Deg: degeneration of white matter; gli: satellitosis, gliosis; het: heterophilic infiltrates; int: interstitial infection; lym: lymphoplasmacytic infiltrates (lymphocytes, plasma cells, histiocytes); mix: mixed infiltrates; nec: necrosis; pvc: perivascular cuffing; rfsh: retained feather shafts; Sn: Strix nebulosa; swe: endothelial cell swelling; Tm: Turdus merula; USUV: Usutu virus.

a Plasmodium infection was determined by cytology and histology, USUV infection by RT-PCR test on brain, spleen, heart and/or liver.

b Number of cases positive/total number of cases examined.

c Incidental findings included gastrointestinal worms in eight of 12 blackbirds and a mycotic infection in the glandular stomach of one owl.

Initially, based on the presence of Plasmodium spp. schizonts and mixed inflammatory infiltrates in mainly liver and spleen, avian malaria was diagnosed (Tm 1–3, 5) [3,4]. However, when birds had myocardial degeneration (Tm 4) or encephalitis (Tm 7–8, Sn 4), tissues were submitted for USUV RT-PCR. USUV was detected in eight of 12 blackbirds (Tm 4, 6–12) and all four great grey owls (Table 2). USUV-positive cases came from sites located in the south-east of the Netherlands (Figure 1, first set). Public health authorities were informed of the outbreak, followed by a press release to inform the public on 15 September 2016.

Figure 1

Spatial distribution of the common blackbird and great grey owl specimens tested for Usutu virus infection and common blackbird mortality as reported by the public, the Netherlands, 1 August–23 September 2016 (inset: common blackbird density 2013–15)


First set: the birds examined post mortem from 1 August to 13 September 2016; second set: those obtained from 14 to 23 September 2016.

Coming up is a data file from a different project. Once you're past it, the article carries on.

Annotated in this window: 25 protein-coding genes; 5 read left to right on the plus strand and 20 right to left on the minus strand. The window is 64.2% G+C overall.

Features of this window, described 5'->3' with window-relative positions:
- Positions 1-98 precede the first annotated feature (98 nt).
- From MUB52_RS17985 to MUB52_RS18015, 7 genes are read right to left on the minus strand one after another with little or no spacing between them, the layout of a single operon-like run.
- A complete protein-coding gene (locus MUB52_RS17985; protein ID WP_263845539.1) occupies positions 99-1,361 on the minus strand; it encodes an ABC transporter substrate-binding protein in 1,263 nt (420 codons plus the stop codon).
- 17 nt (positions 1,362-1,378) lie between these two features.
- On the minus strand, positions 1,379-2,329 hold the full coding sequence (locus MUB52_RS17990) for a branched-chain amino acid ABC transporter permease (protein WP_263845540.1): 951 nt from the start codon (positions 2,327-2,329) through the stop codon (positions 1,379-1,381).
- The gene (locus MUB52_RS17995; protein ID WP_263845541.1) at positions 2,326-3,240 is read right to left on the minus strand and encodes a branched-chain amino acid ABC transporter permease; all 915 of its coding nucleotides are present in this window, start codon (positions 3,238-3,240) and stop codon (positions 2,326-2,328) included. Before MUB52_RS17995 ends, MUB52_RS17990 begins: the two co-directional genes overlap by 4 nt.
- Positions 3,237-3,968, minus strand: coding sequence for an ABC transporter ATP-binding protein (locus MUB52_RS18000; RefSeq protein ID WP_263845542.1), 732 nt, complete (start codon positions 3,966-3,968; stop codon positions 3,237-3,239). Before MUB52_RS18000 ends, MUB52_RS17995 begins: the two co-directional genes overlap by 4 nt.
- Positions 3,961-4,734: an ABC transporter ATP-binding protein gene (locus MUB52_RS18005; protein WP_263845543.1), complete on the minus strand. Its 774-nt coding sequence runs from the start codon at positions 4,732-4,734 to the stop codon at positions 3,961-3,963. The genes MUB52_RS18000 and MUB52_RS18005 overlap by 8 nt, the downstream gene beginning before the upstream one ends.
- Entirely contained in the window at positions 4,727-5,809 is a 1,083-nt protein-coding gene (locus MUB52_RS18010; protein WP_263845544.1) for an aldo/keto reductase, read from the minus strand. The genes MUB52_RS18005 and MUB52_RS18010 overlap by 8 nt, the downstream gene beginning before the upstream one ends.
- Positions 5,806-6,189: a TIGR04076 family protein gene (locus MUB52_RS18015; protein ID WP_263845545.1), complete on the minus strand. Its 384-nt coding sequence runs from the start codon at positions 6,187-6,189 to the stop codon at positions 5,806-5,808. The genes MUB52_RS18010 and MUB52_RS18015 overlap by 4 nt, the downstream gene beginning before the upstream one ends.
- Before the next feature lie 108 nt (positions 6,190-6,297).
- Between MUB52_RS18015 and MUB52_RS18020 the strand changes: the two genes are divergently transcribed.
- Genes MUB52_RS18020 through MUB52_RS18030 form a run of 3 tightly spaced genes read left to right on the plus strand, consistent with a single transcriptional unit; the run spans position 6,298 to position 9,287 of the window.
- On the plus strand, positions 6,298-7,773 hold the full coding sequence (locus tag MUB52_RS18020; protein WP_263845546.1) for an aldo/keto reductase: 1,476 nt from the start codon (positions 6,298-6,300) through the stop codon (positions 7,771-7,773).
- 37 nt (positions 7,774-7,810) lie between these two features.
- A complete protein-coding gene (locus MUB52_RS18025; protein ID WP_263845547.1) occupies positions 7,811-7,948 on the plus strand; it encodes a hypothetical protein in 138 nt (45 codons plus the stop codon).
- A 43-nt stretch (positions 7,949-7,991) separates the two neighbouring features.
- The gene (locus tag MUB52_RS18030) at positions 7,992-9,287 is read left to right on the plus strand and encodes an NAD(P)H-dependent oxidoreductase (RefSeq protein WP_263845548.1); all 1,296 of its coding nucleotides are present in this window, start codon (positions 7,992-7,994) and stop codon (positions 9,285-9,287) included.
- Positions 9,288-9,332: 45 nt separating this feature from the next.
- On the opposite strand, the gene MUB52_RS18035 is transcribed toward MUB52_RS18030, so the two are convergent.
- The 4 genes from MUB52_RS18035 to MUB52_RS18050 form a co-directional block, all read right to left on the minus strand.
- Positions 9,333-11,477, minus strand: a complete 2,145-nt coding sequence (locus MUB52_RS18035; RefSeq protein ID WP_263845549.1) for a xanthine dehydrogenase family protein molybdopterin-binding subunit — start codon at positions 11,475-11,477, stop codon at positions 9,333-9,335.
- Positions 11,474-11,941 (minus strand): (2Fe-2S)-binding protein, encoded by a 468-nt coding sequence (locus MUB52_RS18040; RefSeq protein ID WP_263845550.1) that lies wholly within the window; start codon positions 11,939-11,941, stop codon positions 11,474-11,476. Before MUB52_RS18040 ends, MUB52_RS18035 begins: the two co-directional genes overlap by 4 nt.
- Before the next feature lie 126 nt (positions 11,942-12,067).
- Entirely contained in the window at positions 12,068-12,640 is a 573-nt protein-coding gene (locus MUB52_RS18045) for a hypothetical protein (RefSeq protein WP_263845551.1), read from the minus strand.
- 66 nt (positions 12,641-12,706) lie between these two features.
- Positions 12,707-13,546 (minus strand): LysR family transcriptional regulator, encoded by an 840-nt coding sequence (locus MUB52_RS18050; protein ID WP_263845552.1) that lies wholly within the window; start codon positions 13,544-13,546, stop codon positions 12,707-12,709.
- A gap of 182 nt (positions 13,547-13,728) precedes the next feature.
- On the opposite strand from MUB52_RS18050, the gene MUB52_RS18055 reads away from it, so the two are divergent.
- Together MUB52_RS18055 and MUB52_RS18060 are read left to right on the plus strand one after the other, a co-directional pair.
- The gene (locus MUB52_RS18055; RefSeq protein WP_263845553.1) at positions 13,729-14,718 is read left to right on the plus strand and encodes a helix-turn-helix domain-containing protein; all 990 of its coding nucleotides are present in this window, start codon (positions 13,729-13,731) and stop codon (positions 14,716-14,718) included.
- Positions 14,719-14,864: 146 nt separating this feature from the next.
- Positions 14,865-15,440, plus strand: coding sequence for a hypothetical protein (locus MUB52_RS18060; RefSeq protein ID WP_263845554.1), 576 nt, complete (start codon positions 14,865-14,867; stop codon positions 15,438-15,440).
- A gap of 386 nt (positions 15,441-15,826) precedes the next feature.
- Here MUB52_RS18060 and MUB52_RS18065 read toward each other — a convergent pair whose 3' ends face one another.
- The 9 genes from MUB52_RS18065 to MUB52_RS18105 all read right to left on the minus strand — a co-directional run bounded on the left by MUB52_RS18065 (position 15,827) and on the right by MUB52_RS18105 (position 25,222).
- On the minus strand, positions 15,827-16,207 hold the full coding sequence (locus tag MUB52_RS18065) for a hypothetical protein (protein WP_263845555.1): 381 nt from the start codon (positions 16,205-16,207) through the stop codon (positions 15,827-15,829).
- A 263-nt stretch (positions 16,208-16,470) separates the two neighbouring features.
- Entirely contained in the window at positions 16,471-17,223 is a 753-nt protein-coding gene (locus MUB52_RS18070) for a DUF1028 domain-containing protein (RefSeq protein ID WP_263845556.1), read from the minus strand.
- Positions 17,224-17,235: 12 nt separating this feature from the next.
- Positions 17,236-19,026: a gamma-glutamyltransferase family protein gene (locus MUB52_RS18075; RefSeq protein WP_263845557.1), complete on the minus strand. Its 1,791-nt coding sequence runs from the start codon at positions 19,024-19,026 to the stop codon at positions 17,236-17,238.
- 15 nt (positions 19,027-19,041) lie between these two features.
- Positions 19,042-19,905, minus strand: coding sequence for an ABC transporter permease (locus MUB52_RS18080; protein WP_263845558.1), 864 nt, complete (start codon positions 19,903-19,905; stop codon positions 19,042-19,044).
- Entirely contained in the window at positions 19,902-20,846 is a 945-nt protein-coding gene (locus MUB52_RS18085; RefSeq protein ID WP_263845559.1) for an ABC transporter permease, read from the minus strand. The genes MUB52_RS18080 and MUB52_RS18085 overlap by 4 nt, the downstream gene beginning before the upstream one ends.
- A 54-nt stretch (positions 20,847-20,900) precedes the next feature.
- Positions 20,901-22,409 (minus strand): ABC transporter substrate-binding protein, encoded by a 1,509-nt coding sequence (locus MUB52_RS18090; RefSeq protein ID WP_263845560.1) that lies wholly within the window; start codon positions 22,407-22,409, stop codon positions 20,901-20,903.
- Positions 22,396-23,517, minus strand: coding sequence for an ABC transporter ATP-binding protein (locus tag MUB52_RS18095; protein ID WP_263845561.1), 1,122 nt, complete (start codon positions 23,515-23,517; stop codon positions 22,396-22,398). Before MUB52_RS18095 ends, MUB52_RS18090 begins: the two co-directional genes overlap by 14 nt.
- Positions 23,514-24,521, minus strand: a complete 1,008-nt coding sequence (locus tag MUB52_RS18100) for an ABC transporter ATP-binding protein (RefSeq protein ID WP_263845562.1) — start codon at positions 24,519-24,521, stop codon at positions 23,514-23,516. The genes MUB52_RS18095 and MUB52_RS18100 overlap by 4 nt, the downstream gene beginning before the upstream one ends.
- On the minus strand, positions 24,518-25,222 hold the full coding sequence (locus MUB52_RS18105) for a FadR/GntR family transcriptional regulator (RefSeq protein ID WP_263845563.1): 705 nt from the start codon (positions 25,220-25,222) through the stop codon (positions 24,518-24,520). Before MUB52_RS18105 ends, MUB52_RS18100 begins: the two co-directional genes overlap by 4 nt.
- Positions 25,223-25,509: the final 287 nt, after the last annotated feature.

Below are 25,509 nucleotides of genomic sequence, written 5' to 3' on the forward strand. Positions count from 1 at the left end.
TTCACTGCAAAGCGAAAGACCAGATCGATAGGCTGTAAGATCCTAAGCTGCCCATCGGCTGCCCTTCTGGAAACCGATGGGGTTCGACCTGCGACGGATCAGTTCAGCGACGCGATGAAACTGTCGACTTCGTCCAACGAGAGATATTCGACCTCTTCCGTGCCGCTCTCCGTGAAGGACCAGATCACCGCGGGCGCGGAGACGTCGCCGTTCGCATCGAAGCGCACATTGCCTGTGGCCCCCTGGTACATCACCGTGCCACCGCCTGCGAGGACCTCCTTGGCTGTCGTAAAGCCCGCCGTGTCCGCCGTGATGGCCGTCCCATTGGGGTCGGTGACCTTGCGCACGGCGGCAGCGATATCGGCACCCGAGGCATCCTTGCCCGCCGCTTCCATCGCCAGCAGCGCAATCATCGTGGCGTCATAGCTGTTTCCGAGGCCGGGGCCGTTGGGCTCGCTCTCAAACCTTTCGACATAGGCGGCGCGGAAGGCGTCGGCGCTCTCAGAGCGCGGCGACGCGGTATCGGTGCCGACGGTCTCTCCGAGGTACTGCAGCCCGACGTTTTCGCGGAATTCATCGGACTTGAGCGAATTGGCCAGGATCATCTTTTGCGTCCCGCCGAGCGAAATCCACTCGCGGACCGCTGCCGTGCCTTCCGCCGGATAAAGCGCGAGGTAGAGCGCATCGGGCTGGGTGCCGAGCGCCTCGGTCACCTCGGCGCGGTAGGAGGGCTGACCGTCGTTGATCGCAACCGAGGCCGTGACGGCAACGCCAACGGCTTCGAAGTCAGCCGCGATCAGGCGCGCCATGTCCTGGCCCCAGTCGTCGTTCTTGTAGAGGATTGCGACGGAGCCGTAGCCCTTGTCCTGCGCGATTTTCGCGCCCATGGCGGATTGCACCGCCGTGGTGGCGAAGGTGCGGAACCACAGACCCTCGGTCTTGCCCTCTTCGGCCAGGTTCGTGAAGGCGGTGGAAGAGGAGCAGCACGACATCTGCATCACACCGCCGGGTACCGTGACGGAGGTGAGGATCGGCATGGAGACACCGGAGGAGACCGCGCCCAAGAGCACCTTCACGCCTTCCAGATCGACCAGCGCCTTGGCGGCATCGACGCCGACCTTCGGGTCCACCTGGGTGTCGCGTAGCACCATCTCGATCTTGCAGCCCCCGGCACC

Scale of the outbreak (second set of birds)

To gain insight in the spatial distribution of the USUV outbreak, more information was collected on deaths among blackbirds and great grey owls outside the initially identified area of USUV activity (south-east of the Netherlands). The number of reported dead blackbirds per location was extracted from reports by the public to Sovon or the Dutch Wildlife Health Centre from 1 August to 23 September 2016 and mapped using ArcGIS software by Esri (Figure 1). To visually compare this with the blackbird population density, a species distribution model was made based on more than 10,000 standardised five-minute bird counts performed during the breeding seasons from 2013 to 2015, according to a fixed grid and a large set of explanatory variables [5] (Figure 1 inset). A selection of dead blackbirds and great grey owls notified for submission by the public or owl owners between 14 to 23 September were collected for USUV testing. The selection was based on how fresh the carcass was and whether it was found at a location where USUV activity had not been identified before.